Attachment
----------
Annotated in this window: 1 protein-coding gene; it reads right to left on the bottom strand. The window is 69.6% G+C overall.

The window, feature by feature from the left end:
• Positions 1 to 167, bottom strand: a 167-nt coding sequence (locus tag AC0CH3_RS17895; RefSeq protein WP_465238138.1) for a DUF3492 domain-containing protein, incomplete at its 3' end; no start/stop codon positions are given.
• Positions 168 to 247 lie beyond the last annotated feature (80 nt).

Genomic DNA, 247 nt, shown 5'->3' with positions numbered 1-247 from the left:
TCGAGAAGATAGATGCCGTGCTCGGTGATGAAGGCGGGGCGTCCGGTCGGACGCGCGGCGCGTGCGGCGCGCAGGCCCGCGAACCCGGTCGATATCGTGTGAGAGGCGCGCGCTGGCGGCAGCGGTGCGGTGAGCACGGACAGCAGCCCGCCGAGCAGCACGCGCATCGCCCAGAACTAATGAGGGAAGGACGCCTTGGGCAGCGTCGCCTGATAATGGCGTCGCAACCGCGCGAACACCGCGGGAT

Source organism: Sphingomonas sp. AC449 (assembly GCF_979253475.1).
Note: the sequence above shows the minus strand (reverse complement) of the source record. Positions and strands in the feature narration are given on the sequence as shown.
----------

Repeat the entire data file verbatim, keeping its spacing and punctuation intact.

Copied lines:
Annotated in this window: 1 protein-coding gene; it reads right to left on the bottom strand. The window is 69.6% G+C overall.

The window, feature by feature from the left end:
• Positions 1 to 167, bottom strand: a 167-nt coding sequence (locus tag AC0CH3_RS17895; RefSeq protein WP_465238138.1) for a DUF3492 domain-containing protein, incomplete at its 3' end; no start/stop codon positions are given.
• Positions 168 to 247 lie beyond the last annotated feature (80 nt).

Genomic DNA, 247 nt, shown 5'->3' with positions numbered 1-247 from the left:
TCGAGAAGATAGATGCCGTGCTCGGTGATGAAGGCGGGGCGTCCGGTCGGACGCGCGGCGCGTGCGGCGCGCAGGCCCGCGAACCCGGTCGATATCGTGTGAGAGGCGCGCGCTGGCGGCAGCGGTGCGGTGAGCACGGACAGCAGCCCGCCGAGCAGCACGCGCATCGCCCAGAACTAATGAGGGAAGGACGCCTTGGGCAGCGTCGCCTGATAATGGCGTCGCAACCGCGCGAACACCGCGGGAT

Source organism: Sphingomonas sp. AC449 (assembly GCF_979253475.1).
Note: the sequence above shows the minus strand (reverse complement) of the source record. Positions and strands in the feature narration are given on the sequence as shown.